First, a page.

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Farm laws won’t ‘till’ the balance in farmers’ favour

The three controversial laws may do little to improve the lives of a large majority in the sector. A more nuanced approach is what is urgently needed 


You must have heard about the carrot-and-stick tactic. Dangle a carrot before a donkey and use a stick to jab it from behind, thus using motivation and punishment to get it moving. The central government seems to be using this tactic with the farmers agitating against the three controversial laws that will change the face of Indian agriculture. 

When the talks were ongoing, the government insisted that the laws ‘can’t and won’t’ be repealed, and its ministers suggested that protestors are misled and the NIA opened an investigation against select protestors. In this situation, the Supreme Court’s decision to stay the implementation of the three laws seemed like a timely carrot to break the logjam.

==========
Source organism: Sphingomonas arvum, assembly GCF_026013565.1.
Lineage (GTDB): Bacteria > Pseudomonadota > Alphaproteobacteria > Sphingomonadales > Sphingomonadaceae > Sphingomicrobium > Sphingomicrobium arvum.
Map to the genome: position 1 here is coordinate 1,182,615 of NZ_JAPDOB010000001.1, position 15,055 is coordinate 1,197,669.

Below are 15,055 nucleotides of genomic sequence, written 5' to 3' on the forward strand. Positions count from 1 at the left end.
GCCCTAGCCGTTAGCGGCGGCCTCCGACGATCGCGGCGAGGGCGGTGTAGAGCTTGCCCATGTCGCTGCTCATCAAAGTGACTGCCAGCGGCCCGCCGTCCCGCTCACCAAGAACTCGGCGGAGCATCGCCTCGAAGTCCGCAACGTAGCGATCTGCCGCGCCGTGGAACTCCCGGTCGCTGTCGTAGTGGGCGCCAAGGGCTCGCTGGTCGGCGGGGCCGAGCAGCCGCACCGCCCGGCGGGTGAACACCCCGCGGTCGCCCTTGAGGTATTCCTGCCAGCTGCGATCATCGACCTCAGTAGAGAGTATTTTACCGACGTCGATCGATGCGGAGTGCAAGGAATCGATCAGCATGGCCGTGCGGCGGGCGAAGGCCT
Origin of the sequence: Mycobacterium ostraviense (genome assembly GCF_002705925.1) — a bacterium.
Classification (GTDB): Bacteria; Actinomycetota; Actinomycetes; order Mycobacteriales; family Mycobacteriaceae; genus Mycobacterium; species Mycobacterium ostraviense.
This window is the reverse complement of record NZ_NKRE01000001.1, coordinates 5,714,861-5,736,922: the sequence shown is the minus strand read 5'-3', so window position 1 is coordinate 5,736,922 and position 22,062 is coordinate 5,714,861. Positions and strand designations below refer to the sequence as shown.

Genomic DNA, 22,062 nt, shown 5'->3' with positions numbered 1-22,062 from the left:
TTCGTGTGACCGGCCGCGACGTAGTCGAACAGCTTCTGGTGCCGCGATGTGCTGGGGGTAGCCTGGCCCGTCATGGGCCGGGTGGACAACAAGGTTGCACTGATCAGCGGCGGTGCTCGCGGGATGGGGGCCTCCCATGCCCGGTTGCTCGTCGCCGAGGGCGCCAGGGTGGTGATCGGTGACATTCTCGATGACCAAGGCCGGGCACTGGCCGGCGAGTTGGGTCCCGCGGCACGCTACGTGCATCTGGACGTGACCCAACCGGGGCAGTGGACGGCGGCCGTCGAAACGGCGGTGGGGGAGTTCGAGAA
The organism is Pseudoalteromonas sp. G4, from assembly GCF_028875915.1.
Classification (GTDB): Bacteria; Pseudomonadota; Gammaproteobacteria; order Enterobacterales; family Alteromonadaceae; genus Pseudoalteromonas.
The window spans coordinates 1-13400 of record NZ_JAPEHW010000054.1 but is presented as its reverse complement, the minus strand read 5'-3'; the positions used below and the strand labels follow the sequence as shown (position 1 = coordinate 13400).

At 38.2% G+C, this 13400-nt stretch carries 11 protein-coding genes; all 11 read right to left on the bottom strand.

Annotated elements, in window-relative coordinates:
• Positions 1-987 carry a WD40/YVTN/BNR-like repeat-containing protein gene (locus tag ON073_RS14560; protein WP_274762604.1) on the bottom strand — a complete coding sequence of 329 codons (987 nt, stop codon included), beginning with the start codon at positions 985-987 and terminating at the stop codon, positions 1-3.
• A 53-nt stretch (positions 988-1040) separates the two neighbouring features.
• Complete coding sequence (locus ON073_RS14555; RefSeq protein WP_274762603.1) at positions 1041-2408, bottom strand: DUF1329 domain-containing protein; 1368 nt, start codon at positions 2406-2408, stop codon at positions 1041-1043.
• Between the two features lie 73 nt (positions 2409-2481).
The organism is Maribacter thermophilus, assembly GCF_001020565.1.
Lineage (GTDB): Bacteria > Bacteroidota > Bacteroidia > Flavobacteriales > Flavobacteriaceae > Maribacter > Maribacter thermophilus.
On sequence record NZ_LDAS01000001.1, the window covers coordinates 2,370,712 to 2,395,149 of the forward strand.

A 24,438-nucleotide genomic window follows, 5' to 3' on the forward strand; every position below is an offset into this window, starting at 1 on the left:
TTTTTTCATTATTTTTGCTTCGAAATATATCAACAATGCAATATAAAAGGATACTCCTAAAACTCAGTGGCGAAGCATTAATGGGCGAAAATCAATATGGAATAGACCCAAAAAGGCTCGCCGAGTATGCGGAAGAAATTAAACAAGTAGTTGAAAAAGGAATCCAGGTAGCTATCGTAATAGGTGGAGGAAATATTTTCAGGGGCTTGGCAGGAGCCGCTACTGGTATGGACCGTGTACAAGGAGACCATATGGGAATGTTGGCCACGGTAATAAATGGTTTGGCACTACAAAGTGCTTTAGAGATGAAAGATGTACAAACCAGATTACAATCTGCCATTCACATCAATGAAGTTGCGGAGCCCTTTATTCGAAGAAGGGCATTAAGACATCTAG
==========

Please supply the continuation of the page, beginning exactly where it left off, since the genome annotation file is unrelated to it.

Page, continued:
On January 5, the apex court also ordered continuation of the Minimum Support Price (MSP) until further notice and the setting up a four-member committee of experts to listen, deliberate and provide recommendations. This hasn’t convinced the farmers who worry that the committee may be partisan, and may approve whatever suits the government. 

The protestors have rejected the intervention of a SC-appointed committee and con


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